Single cell sequencing techniques in early and late breast cancer

Bookmark and Share
Published: 15 May 2013
Views: 5809
Dr Nicholas Navin - MD Anderson Cancer Center, Houston, TX, USA

ecancer reporter Peter Goodwin talks to Dr Navin at the 2013 IMPAKT conference in Brussels about the new technology of single cell sequencing.

Blood tests allow the sampling of CTCs and thus the genome of any primary and metastatic tumours; this then allows the progress of a tumour to be monitored and it's repsonse to certain therapies.

There is also potential for very early detection of tumours, and in the future a yearly test for early stage tumours which could lead to a huge reduction in deaths from cancer.


ecancer's filming at IMPAKT has been kindly supported by Amgen through the ECMS Foundation. ecancer is editorially independent and there is no influence over content.

IMPAKT Breast Cancer Conference 2013

Single cell sequencing techniques in early and late breast cancer

Dr Nicholas Navin - MD Anderson Cancer Center, Houston, TX, USA


Nicholas, your lab at the MD Anderson is actually doing something a bit new because you’re looking at sequencing in a single cell. Tell me, would you please, what you’ve achieved so far.

Sure. We’ve developed a new technology, it’s single cell sequencing. In the past, or up to now, most of these genome sequencing tools require millions of cells and so it’s a hunk of tissue and there’s an admixture of different stromal cells and immunocytes and tumour cells and it’s a big mixture of different tumour cells. So you’re looking at an average signal from those cells and here you can look at individual cells. One of the big advantages is that you can look at very rare populations of tumour cells such as cancer stem cells or circulating tumour cells.

Why has this been difficult in the past?

Because of the amount of material you need going into the sequencing reactions. It requires micrograms of DNA; a single cell only has 6 picograms so it’s a very small amount. So these technologies allow you to amplify the DNA and then prepare libraries and then do the sequencing and you get genomic information on individual cells.

It sounds clever stuff, what do you actually have to do to make this work then?

The procedure is… there are many different ways to isolate the cells so we use flow sorting, it’s been around for a long time and it’s very accurate. We actually isolate nuclei instead of individual cells and that’s because they’re less sticky and they tend to sort better.

They’ve got the DNA, most of it?

They have the DNA, they have all the DNA. And then we go into the amplification reaction which we limit to reduce technical error and we use a transposase system to make libraries.

You amplify by what means?

It’s a polymerase from a bacteriophage, it’s called phi29 and it does something called multiple displacement amplification where it creates very large strands and they network and polymerise off previous strands and so it amplifies the DNA. We do that about a thousand-fold and then we go into the sequencing reaction.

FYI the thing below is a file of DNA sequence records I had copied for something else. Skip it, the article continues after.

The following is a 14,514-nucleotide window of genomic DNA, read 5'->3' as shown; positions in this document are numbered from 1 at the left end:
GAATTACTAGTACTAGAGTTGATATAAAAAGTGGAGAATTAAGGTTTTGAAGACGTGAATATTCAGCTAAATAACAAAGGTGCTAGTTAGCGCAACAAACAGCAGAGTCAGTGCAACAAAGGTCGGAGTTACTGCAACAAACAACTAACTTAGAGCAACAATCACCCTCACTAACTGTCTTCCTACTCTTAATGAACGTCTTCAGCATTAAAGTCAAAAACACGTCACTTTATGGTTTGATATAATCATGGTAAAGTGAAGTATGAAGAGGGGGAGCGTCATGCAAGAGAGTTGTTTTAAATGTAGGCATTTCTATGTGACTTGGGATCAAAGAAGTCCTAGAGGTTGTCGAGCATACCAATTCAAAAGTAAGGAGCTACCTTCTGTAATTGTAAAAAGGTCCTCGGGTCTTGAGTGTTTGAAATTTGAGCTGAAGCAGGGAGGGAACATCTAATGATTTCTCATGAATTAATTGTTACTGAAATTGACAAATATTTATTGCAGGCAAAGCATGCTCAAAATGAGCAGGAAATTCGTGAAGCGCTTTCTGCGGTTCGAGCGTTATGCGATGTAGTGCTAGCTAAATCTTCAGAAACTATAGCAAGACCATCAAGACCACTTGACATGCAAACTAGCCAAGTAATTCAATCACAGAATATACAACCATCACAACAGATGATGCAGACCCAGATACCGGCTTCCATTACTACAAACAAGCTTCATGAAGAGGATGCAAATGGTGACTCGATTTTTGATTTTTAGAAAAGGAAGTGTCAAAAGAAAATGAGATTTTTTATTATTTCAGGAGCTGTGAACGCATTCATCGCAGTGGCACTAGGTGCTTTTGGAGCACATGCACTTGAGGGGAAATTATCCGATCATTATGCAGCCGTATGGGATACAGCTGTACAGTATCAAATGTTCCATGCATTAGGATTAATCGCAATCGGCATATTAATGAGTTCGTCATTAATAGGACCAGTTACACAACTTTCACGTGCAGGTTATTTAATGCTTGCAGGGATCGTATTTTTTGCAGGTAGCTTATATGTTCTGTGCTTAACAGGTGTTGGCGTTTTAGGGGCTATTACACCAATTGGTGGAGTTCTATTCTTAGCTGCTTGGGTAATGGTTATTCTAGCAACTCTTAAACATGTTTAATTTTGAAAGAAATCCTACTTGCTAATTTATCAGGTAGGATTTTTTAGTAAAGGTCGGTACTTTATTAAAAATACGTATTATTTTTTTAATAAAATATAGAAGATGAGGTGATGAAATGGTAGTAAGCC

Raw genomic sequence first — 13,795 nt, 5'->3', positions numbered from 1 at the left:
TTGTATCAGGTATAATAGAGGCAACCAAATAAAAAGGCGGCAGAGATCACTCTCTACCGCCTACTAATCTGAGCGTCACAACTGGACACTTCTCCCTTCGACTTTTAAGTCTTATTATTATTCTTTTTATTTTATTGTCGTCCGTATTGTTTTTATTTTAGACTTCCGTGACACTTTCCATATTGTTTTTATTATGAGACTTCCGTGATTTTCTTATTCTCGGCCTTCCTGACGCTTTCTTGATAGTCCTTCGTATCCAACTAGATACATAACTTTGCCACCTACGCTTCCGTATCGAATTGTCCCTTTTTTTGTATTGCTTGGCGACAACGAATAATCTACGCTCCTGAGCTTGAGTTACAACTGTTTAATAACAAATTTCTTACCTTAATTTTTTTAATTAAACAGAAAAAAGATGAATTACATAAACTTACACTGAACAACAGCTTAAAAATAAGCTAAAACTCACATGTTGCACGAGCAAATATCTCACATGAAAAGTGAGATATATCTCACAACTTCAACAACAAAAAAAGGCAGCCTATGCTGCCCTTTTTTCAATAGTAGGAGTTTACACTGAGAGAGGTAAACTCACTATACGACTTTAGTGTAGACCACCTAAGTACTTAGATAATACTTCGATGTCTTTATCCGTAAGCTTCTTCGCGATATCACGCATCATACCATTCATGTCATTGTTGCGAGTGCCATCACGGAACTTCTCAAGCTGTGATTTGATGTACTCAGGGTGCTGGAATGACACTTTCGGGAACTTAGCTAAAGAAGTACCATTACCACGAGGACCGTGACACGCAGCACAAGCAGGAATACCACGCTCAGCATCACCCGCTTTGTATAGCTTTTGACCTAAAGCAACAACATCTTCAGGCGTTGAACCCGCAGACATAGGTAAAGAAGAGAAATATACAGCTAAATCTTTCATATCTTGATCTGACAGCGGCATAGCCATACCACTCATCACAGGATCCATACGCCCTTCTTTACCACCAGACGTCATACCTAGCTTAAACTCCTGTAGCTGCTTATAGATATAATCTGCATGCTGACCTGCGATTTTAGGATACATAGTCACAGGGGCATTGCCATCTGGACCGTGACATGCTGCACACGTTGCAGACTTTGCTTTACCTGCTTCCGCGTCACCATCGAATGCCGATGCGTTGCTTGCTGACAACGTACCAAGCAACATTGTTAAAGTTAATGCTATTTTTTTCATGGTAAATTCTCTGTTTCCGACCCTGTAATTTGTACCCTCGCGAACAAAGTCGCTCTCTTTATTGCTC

So then is it any easier, is it just standard sequencing from then on?

From then on we use a transposase system which can operate on very small amounts of DNA. We go from picograms to nanograms and then we make libraries. So it’s not quite as straightforward as doing a normal sequencing reaction where you use a microarray of lots of DNA micrograms. So we still work with small amounts of libraries and going into the sequencing reactions we also start with much lower material. But after that we generate data and then we have algorithms that are a bit different to detect variants and to eliminate technical error in our datasets.

Now I believe that with this technology you can look at things like circulating tumour cells and also putative stem cells as well. What have you been able actually to do so far?

We’re starting to apply these tools to circulating tumour cells and to cancer stem cells but in the past so far we’ve worked mostly on triple negative breast cancers which have a lot of genetic heterogeneity. We don’t sequence just one single cell but we’ll try to sequence as many single cells as possible. Then we compare the mutations in those cells and we reconstruct phylogenetic trees of how those cells evolved and we can identify whether early mutations or the late mutations that occurred during tumour progression. Interestingly, what we’ve found so far is that certain cancer driver mutations tend to be present in every single cell but in addition to that there are lots of new mutations that are unique to individual cells and there are substructure and subpopulations within the tumour.

Now, at this conference here in Brussels we’ve been hearing about taking more than one biopsy, more than one sample, but you’re talking about taking many, many samples, perhaps from the same tumour?

In a way it’s similar, instead of taking samples, though, you’d be taking single cells. It’s a sampling problem so you want to sample as many cells as possible to get a good picture of the diversity within a tumour.

What advantage could this be giving you clinically?

The things we’re most excited about, number one is being able to non-invasively monitor the tumour. So you can take a blood sample, you can get the CTCs and if the CTCs accurately represent the genomes of the primary and the metastatic tumours then you can just take blood samples and sequence that DNA and you’ll be able to track the tumour and also how it changes in response to certain therapies.

So you can expect to have CTCs in the blood at any time and you can monitor what’s happening. Is that on a rapid timescale?